What does the future hold for Monsterworks?  Is there more new music on its way?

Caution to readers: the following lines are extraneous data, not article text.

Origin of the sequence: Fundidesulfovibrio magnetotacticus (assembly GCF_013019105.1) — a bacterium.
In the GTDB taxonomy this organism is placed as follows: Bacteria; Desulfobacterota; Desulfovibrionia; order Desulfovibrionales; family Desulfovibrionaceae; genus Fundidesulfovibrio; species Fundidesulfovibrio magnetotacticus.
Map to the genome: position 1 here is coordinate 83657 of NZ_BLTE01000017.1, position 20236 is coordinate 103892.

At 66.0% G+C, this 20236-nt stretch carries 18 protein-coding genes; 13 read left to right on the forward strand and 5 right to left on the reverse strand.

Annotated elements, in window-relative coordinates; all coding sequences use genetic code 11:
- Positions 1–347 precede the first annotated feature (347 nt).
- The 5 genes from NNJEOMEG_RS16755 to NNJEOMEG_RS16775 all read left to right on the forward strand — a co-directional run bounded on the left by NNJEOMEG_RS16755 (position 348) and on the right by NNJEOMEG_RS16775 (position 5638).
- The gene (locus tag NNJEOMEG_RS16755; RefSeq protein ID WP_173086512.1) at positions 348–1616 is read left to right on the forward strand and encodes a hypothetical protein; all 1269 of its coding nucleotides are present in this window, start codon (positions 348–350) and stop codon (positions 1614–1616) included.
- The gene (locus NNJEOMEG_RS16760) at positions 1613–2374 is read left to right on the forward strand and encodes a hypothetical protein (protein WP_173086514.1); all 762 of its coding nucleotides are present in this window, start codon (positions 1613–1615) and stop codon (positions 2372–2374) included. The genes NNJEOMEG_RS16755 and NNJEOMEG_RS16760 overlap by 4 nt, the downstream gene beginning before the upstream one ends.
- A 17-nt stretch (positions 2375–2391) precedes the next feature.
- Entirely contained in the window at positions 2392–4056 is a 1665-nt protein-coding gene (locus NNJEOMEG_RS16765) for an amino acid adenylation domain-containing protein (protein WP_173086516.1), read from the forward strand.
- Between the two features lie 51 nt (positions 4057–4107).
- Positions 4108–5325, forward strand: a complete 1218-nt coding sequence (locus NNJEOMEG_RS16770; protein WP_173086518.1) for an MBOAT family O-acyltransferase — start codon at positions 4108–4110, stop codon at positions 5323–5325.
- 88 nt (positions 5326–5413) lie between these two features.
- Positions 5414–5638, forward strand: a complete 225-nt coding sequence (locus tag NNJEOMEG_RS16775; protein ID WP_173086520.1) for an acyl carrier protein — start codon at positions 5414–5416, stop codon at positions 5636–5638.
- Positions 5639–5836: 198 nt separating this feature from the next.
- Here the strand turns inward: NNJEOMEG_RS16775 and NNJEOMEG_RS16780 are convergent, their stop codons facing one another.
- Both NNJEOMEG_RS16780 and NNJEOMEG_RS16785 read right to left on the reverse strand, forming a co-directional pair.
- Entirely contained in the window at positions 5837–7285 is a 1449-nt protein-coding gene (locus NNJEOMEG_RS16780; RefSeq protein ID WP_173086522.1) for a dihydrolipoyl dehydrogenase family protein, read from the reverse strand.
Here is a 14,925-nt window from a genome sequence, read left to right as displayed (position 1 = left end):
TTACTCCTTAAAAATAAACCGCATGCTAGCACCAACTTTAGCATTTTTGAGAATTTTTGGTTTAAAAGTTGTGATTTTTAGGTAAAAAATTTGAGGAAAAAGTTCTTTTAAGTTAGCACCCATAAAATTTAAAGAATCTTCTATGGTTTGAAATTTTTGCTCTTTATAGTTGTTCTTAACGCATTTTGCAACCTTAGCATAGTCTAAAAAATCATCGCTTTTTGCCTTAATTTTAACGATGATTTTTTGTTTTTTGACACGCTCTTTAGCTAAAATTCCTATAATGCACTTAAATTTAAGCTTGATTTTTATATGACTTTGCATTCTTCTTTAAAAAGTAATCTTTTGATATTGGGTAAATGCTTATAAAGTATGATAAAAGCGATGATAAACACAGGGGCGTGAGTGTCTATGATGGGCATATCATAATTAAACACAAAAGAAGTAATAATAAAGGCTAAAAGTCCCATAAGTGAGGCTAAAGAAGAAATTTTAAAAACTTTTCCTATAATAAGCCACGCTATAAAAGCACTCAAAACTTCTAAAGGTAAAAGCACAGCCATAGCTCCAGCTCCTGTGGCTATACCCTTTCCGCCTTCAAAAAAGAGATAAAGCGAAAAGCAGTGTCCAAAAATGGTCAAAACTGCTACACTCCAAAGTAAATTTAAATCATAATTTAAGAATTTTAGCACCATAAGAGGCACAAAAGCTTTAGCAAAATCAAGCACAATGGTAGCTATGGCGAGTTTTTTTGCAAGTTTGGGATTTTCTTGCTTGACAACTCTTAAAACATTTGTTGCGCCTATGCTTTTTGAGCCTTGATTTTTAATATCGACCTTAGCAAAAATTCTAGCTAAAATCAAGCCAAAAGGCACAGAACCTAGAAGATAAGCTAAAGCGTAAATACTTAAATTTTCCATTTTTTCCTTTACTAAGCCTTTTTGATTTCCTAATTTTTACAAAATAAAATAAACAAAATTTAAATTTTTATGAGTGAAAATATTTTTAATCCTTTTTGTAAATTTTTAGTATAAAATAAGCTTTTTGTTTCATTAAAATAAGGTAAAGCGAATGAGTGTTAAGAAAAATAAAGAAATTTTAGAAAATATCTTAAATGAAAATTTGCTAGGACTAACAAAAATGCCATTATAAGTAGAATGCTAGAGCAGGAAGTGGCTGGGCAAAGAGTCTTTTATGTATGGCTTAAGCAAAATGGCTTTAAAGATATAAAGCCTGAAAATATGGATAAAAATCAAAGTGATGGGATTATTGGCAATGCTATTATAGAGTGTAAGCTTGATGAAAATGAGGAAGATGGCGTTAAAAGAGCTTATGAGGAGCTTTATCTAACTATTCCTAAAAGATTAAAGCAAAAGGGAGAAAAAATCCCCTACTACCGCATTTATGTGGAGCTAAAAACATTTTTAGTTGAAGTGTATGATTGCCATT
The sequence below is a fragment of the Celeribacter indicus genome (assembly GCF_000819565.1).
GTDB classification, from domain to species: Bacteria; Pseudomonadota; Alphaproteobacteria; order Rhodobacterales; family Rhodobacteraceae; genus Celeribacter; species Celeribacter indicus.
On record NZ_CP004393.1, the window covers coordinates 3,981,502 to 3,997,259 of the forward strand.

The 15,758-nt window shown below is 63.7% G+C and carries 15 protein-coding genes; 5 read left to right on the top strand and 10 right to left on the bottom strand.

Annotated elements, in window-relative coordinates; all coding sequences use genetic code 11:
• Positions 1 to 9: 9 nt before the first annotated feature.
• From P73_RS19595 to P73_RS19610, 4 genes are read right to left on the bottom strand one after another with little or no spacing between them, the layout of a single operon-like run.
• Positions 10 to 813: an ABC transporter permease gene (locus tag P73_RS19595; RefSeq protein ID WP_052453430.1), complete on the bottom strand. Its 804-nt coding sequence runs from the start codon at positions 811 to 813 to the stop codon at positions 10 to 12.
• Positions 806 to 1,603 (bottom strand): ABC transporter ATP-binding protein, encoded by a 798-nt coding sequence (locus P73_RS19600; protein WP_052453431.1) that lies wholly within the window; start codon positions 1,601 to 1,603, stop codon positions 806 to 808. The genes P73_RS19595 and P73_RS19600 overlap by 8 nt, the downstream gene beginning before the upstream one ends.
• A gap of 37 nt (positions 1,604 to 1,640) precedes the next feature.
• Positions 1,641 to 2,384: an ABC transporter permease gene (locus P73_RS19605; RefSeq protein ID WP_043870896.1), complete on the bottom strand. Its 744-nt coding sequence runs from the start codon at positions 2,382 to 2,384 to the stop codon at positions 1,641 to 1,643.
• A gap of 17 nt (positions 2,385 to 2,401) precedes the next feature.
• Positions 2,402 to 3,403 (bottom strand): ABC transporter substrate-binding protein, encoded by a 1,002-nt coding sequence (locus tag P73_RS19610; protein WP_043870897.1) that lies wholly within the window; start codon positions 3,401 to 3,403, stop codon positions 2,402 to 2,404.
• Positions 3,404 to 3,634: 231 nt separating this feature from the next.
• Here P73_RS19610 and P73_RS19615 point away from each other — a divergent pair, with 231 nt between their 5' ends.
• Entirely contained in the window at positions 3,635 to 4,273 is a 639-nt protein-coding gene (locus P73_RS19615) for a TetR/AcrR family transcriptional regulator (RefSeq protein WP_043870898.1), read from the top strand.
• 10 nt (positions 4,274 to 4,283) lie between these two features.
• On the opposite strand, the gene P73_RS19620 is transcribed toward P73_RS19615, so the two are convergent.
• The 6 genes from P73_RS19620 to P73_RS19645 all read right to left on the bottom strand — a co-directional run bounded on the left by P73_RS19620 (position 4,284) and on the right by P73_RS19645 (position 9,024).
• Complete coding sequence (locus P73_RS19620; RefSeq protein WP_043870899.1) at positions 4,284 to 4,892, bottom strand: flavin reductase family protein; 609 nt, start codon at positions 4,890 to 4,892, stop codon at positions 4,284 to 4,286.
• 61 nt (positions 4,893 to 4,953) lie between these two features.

There is always new music on the way.  We are the most prolific band no one ever heard of.The rest of Album of Man will be unveiled in the coming months, then there are a further two albums already completed.  You read that right. Two albums. There should be a steady stream of new material for a few years even if I died tomorrow – and I do not plan on dying tomorrow (oh the irony if I do). A few demos are complete for the next set of songs already; almost before mixing of the latest album was finished.I think the proliferation of our brand of metal is possible partly because we do not tour ourselves into the ground and are always hungry to make new music in the vein of our heroes.  It is a shame we cannot contribute as much to the live scene, other than a few gigs here and there, as we would like (believe me we would if we could make a living out of it) but the grind of touring does take its toll.  Also, bands fall out and break apart from living out of each others’ pockets whereas we never get together often enough to hate each other!Thanks very much for the interview and thanks for not asking “what are your influences”, otherwise my answers would be twice as long and tedious as they already are.  Cheers!